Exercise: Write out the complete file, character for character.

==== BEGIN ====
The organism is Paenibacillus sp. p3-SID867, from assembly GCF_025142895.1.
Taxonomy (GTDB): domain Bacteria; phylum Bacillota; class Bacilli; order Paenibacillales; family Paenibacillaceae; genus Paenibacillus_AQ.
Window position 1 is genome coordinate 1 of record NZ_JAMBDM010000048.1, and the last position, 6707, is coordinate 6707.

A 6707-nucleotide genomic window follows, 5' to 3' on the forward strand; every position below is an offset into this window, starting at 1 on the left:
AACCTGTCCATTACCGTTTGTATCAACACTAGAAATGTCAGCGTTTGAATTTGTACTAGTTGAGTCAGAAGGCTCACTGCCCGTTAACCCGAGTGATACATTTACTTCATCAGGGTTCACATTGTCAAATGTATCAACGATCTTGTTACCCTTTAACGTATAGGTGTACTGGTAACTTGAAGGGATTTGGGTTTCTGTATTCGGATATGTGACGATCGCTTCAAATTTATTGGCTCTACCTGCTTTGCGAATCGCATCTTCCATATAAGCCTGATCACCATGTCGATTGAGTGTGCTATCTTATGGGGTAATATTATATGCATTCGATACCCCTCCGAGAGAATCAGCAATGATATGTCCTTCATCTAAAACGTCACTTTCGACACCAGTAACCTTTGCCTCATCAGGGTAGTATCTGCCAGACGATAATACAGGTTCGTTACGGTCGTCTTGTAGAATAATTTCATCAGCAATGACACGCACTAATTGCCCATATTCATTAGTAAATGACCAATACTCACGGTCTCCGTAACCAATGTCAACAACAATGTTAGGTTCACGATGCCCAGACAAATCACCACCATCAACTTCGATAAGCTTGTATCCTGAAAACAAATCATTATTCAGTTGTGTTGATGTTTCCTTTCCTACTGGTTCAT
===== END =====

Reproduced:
The organism is Paenibacillus sp. p3-SID867, from assembly GCF_025142895.1.
Taxonomy (GTDB): domain Bacteria; phylum Bacillota; class Bacilli; order Paenibacillales; family Paenibacillaceae; genus Paenibacillus_AQ.
Window position 1 is genome coordinate 1 of record NZ_JAMBDM010000048.1, and the last position, 6707, is coordinate 6707.

A 6707-nucleotide genomic window follows, 5' to 3' on the forward strand; every position below is an offset into this window, starting at 1 on the left:
AACCTGTCCATTACCGTTTGTATCAACACTAGAAATGTCAGCGTTTGAATTTGTACTAGTTGAGTCAGAAGGCTCACTGCCCGTTAACCCGAGTGATACATTTACTTCATCAGGGTTCACATTGTCAAATGTATCAACGATCTTGTTACCCTTTAACGTATAGGTGTACTGGTAACTTGAAGGGATTTGGGTTTCTGTATTCGGATATGTGACGATCGCTTCAAATTTATTGGCTCTACCTGCTTTGCGAATCGCATCTTCCATATAAGCCTGATCACCATGTCGATTGAGTGTGCTATCTTATGGGGTAATATTATATGCATTCGATACCCCTCCGAGAGAATCAGCAATGATATGTCCTTCATCTAAAACGTCACTTTCGACACCAGTAACCTTTGCCTCATCAGGGTAGTATCTGCCAGACGATAATACAGGTTCGTTACGGTCGTCTTGTAGAATAATTTCATCAGCAATGACACGCACTAATTGCCCATATTCATTAGTAAATGACCAATACTCACGGTCTCCGTAACCAATGTCAACAACAATGTTAGGTTCACGATGCCCAGACAAATCACCACCATCAACTTCGATAAGCTTGTATCCTGAAAACAAATCATTATTCAGTTGTGTTGATGTTTCCTTTCCTACTGGTTCAT